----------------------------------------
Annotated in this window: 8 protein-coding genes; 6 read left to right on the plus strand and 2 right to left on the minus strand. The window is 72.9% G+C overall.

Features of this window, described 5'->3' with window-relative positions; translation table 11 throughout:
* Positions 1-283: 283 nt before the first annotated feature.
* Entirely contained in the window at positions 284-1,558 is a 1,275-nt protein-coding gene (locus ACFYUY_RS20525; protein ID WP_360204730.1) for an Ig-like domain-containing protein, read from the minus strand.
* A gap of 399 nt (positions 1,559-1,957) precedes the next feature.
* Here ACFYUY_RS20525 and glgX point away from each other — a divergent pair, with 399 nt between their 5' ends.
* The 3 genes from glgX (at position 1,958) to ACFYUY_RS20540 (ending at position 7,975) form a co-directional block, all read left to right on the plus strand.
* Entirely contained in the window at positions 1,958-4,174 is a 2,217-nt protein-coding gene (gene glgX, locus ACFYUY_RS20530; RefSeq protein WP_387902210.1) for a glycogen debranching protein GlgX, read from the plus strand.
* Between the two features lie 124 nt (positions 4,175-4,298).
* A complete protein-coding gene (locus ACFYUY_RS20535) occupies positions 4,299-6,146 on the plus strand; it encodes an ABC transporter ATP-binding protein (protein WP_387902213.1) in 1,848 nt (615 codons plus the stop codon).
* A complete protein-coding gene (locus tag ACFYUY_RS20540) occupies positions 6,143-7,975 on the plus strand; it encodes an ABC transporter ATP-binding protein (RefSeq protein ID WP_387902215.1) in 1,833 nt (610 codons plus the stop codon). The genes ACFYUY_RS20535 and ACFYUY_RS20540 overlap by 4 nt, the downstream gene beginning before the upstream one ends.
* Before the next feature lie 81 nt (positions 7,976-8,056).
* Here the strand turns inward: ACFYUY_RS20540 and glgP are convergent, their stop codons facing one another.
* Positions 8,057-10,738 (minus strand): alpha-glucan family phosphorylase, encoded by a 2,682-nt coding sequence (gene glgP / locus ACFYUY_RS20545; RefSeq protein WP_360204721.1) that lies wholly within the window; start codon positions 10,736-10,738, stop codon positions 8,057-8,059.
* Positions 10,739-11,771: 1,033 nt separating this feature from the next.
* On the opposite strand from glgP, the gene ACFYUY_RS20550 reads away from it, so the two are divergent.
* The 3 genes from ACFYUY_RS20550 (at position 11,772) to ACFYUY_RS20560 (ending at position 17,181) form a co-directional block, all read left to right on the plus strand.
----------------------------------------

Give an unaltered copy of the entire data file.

Annotated in this window: 8 protein-coding genes; 6 read left to right on the plus strand and 2 right to left on the minus strand. The window is 72.9% G+C overall.

Features of this window, described 5'->3' with window-relative positions; translation table 11 throughout:
* Positions 1-283: 283 nt before the first annotated feature.
* Entirely contained in the window at positions 284-1,558 is a 1,275-nt protein-coding gene (locus ACFYUY_RS20525; protein ID WP_360204730.1) for an Ig-like domain-containing protein, read from the minus strand.
* A gap of 399 nt (positions 1,559-1,957) precedes the next feature.
* Here ACFYUY_RS20525 and glgX point away from each other — a divergent pair, with 399 nt between their 5' ends.
* The 3 genes from glgX (at position 1,958) to ACFYUY_RS20540 (ending at position 7,975) form a co-directional block, all read left to right on the plus strand.
* Entirely contained in the window at positions 1,958-4,174 is a 2,217-nt protein-coding gene (gene glgX, locus ACFYUY_RS20530; RefSeq protein WP_387902210.1) for a glycogen debranching protein GlgX, read from the plus strand.
* Between the two features lie 124 nt (positions 4,175-4,298).
* A complete protein-coding gene (locus ACFYUY_RS20535) occupies positions 4,299-6,146 on the plus strand; it encodes an ABC transporter ATP-binding protein (protein WP_387902213.1) in 1,848 nt (615 codons plus the stop codon).
* A complete protein-coding gene (locus tag ACFYUY_RS20540) occupies positions 6,143-7,975 on the plus strand; it encodes an ABC transporter ATP-binding protein (RefSeq protein ID WP_387902215.1) in 1,833 nt (610 codons plus the stop codon). The genes ACFYUY_RS20535 and ACFYUY_RS20540 overlap by 4 nt, the downstream gene beginning before the upstream one ends.
* Before the next feature lie 81 nt (positions 7,976-8,056).
* Here the strand turns inward: ACFYUY_RS20540 and glgP are convergent, their stop codons facing one another.
* Positions 8,057-10,738 (minus strand): alpha-glucan family phosphorylase, encoded by a 2,682-nt coding sequence (gene glgP / locus ACFYUY_RS20545; RefSeq protein WP_360204721.1) that lies wholly within the window; start codon positions 10,736-10,738, stop codon positions 8,057-8,059.
* Positions 10,739-11,771: 1,033 nt separating this feature from the next.
* On the opposite strand from glgP, the gene ACFYUY_RS20550 reads away from it, so the two are divergent.
* The 3 genes from ACFYUY_RS20550 (at position 11,772) to ACFYUY_RS20560 (ending at position 17,181) form a co-directional block, all read left to right on the plus strand.